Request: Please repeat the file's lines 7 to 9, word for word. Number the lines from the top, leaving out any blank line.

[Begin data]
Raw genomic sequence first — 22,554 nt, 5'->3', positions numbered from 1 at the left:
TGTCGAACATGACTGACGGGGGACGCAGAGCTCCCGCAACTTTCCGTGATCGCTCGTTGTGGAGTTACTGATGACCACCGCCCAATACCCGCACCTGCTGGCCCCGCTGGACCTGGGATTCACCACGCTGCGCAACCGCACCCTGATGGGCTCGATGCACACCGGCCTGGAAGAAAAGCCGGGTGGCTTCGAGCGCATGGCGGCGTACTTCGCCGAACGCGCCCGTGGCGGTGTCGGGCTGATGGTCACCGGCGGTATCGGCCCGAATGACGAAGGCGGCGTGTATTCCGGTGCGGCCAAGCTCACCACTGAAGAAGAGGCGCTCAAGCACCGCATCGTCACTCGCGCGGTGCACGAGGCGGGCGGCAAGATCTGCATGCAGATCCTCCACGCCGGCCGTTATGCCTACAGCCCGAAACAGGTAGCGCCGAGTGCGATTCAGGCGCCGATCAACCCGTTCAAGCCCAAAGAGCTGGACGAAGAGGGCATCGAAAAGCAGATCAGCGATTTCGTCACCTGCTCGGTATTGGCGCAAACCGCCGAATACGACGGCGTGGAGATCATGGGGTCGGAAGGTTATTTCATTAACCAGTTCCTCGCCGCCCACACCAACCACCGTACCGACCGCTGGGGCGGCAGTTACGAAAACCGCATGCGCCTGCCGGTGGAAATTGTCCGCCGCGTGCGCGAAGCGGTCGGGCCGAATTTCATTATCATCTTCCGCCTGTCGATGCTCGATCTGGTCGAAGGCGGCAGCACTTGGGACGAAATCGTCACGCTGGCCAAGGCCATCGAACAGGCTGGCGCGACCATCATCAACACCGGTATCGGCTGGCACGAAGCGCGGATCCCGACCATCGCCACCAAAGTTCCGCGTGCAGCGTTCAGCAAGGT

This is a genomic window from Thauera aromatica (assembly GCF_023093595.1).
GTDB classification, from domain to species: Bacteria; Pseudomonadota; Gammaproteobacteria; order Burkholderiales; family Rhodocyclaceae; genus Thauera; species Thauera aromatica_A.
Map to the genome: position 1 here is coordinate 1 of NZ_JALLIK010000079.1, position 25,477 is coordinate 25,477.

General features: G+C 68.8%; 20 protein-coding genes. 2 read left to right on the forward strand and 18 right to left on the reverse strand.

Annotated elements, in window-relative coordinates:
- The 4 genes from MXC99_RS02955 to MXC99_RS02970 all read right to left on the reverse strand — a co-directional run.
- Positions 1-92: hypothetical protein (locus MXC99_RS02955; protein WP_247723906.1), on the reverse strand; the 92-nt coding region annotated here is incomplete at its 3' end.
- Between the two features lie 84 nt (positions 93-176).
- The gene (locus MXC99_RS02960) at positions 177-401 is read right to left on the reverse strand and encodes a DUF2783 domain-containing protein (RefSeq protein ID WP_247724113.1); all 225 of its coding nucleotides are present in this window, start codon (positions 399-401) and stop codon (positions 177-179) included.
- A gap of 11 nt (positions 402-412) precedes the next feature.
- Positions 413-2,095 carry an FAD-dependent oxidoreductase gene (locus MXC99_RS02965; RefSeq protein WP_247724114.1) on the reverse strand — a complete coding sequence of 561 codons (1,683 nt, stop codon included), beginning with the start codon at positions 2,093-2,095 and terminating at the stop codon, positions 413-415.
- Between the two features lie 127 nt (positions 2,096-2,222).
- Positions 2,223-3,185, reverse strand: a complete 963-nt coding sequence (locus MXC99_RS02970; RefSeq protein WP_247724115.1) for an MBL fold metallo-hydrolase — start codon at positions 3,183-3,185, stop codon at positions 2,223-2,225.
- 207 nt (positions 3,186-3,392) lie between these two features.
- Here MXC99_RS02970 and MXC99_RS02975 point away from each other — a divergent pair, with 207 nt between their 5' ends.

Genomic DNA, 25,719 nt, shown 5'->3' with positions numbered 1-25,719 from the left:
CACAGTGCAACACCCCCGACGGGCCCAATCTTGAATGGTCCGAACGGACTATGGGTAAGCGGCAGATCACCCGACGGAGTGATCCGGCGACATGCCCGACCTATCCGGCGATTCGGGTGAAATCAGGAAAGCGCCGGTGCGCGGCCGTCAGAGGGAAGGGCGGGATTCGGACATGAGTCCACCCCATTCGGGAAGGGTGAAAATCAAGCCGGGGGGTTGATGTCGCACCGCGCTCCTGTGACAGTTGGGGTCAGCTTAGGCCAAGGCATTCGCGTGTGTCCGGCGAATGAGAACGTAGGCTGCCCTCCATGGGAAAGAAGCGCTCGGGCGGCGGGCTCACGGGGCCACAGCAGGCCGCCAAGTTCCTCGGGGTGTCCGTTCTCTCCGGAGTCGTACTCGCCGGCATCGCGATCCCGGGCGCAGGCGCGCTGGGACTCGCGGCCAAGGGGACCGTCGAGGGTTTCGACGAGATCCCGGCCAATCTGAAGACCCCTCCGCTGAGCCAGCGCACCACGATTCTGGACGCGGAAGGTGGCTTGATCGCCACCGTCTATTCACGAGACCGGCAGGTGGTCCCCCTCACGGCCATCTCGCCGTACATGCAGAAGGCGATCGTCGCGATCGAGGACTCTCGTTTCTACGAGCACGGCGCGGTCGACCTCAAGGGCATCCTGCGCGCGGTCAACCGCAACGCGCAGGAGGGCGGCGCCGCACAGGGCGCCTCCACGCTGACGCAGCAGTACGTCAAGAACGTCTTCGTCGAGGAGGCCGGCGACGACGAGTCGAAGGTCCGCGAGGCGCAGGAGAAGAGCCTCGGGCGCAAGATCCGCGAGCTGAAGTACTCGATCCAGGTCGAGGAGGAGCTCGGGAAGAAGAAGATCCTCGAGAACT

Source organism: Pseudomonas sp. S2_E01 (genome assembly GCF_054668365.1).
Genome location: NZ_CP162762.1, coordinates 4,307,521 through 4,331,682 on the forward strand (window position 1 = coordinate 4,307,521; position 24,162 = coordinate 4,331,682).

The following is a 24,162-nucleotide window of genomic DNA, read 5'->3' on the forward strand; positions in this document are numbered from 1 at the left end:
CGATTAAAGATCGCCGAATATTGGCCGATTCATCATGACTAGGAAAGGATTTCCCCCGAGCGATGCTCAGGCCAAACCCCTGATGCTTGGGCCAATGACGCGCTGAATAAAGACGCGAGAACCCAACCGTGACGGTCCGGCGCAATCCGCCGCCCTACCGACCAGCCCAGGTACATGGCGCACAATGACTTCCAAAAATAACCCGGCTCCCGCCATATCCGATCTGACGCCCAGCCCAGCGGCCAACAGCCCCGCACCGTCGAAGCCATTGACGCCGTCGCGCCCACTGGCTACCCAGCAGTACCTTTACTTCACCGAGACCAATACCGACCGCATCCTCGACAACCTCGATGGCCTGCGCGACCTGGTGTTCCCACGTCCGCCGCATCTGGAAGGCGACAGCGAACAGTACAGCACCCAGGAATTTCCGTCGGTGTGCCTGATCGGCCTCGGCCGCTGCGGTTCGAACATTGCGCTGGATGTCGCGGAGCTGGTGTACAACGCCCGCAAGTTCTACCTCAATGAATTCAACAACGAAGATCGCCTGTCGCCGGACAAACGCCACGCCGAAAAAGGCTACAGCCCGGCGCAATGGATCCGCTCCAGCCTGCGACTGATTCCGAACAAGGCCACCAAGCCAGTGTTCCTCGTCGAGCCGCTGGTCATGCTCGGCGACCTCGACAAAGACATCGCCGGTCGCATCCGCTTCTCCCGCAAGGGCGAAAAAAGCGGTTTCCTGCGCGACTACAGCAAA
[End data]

Annotated elements, in window-relative coordinates:
- The 4 genes from MXC99_RS02955 to MXC99_RS02970 all read right to left on the reverse strand — a co-directional run.
- Positions 1-92: hypothetical protein (locus MXC99_RS02955; protein WP_247723906.1), on the reverse strand; the 92-nt coding region annotated here is incomplete at its 3' end.